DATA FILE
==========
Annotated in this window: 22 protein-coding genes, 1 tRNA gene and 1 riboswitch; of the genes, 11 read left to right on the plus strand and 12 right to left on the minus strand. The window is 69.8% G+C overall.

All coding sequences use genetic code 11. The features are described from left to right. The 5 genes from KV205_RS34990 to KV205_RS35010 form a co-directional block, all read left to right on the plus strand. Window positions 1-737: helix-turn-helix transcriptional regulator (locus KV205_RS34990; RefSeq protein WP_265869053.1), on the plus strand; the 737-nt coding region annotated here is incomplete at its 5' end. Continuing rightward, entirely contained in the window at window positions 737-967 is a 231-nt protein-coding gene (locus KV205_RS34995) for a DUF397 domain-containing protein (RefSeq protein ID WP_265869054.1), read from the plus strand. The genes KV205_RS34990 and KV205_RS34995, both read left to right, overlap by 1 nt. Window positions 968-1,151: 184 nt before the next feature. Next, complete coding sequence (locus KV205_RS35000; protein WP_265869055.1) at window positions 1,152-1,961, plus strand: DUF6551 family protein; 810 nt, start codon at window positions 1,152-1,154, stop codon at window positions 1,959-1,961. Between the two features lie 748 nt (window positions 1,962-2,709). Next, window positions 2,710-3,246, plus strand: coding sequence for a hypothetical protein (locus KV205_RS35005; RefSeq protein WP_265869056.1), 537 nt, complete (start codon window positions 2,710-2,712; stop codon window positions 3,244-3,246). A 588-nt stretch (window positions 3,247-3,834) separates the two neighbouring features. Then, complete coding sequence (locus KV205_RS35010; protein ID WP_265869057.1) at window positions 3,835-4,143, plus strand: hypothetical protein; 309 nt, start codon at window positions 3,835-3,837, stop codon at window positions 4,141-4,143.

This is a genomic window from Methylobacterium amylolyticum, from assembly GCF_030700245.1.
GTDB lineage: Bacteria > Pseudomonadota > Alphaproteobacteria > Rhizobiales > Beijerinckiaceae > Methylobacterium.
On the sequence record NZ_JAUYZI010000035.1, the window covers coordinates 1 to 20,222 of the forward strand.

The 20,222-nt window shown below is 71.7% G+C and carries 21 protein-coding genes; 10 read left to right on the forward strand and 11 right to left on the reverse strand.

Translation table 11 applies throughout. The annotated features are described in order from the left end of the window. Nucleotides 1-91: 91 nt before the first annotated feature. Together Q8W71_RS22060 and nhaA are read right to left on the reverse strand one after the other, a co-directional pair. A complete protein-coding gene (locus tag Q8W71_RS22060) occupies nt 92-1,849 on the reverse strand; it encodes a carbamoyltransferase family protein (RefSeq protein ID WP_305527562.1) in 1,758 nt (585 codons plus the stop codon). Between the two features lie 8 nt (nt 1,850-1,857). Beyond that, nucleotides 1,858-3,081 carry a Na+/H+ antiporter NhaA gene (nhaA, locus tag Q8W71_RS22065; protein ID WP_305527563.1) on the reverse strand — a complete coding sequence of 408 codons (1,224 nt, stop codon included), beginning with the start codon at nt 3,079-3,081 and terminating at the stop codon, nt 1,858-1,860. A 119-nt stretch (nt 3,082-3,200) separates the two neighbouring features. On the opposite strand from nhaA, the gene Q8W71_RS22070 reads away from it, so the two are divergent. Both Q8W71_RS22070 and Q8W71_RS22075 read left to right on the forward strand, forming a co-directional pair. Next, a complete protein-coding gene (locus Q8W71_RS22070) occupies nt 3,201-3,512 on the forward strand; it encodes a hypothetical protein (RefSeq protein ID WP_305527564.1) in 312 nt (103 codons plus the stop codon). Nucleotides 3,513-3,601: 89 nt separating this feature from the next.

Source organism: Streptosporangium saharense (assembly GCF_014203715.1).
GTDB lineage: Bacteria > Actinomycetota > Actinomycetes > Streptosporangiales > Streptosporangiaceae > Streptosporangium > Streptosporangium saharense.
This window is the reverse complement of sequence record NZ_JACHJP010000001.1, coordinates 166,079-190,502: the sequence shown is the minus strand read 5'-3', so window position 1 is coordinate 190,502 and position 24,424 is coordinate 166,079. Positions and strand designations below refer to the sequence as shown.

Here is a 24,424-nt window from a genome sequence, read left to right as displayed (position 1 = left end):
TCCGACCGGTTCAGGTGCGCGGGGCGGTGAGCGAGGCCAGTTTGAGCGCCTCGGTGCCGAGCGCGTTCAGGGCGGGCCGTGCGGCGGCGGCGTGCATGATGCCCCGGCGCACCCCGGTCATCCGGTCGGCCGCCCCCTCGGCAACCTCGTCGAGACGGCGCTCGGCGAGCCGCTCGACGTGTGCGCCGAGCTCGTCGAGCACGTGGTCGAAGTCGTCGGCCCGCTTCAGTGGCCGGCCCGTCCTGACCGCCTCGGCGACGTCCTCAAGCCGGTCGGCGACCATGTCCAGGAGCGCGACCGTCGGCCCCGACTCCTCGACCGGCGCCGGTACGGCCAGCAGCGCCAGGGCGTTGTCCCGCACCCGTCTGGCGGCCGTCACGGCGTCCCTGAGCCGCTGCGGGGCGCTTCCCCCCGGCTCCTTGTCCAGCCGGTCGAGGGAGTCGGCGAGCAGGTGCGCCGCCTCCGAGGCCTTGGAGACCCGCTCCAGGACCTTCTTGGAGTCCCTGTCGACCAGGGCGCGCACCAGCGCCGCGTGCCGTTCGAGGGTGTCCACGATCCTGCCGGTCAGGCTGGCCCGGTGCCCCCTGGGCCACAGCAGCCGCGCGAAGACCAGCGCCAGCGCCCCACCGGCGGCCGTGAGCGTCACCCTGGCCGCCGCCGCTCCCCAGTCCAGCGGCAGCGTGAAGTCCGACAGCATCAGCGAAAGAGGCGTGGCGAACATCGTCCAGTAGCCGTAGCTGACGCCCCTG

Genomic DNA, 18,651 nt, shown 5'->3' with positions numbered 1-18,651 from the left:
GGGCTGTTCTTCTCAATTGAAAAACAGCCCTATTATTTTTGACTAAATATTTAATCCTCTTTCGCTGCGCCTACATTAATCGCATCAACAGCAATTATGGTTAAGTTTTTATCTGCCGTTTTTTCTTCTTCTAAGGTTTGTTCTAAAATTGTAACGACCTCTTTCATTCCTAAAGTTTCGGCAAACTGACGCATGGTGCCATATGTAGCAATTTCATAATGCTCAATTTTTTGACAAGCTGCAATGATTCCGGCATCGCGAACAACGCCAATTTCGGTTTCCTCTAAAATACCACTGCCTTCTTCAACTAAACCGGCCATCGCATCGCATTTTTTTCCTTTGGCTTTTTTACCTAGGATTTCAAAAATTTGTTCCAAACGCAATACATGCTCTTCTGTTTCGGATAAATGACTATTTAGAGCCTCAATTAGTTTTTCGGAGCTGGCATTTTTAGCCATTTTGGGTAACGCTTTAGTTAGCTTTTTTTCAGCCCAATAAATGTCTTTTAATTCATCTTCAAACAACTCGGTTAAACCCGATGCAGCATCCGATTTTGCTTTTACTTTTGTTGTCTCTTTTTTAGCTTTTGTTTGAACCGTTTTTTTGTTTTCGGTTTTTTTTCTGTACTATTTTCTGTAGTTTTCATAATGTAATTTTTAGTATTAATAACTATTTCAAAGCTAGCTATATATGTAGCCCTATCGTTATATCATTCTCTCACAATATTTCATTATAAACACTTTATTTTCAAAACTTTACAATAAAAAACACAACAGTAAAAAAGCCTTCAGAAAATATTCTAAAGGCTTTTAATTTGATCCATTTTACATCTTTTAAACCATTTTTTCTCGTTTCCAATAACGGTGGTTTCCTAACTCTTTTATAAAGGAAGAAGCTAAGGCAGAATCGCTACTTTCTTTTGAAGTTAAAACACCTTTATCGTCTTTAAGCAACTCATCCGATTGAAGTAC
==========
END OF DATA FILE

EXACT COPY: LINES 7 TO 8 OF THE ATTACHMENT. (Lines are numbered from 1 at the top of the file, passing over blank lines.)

Translation table 11 applies throughout. The annotated features are described in order from the left end of the window. Nucleotides 1-91: 91 nt before the first annotated feature. Together Q8W71_RS22060 and nhaA are read right to left on the reverse strand one after the other, a co-directional pair. A complete protein-coding gene (locus tag Q8W71_RS22060) occupies nt 92-1,849 on the reverse strand; it encodes a carbamoyltransferase family protein (RefSeq protein ID WP_305527562.1) in 1,758 nt (585 codons plus the stop codon). Between the two features lie 8 nt (nt 1,850-1,857). Beyond that, nucleotides 1,858-3,081 carry a Na+/H+ antiporter NhaA gene (nhaA, locus tag Q8W71_RS22065; protein ID WP_305527563.1) on the reverse strand — a complete coding sequence of 408 codons (1,224 nt, stop codon included), beginning with the start codon at nt 3,079-3,081 and terminating at the stop codon, nt 1,858-1,860. A 119-nt stretch (nt 3,082-3,200) separates the two neighbouring features. On the opposite strand from nhaA, the gene Q8W71_RS22070 reads away from it, so the two are divergent. Both Q8W71_RS22070 and Q8W71_RS22075 read left to right on the forward strand, forming a co-directional pair. Next, a complete protein-coding gene (locus Q8W71_RS22070) occupies nt 3,201-3,512 on the forward strand; it encodes a hypothetical protein (RefSeq protein ID WP_305527564.1) in 312 nt (103 codons plus the stop codon). Nucleotides 3,513-3,601: 89 nt separating this feature from the next.

Source organism: Streptosporangium saharense (assembly GCF_014203715.1).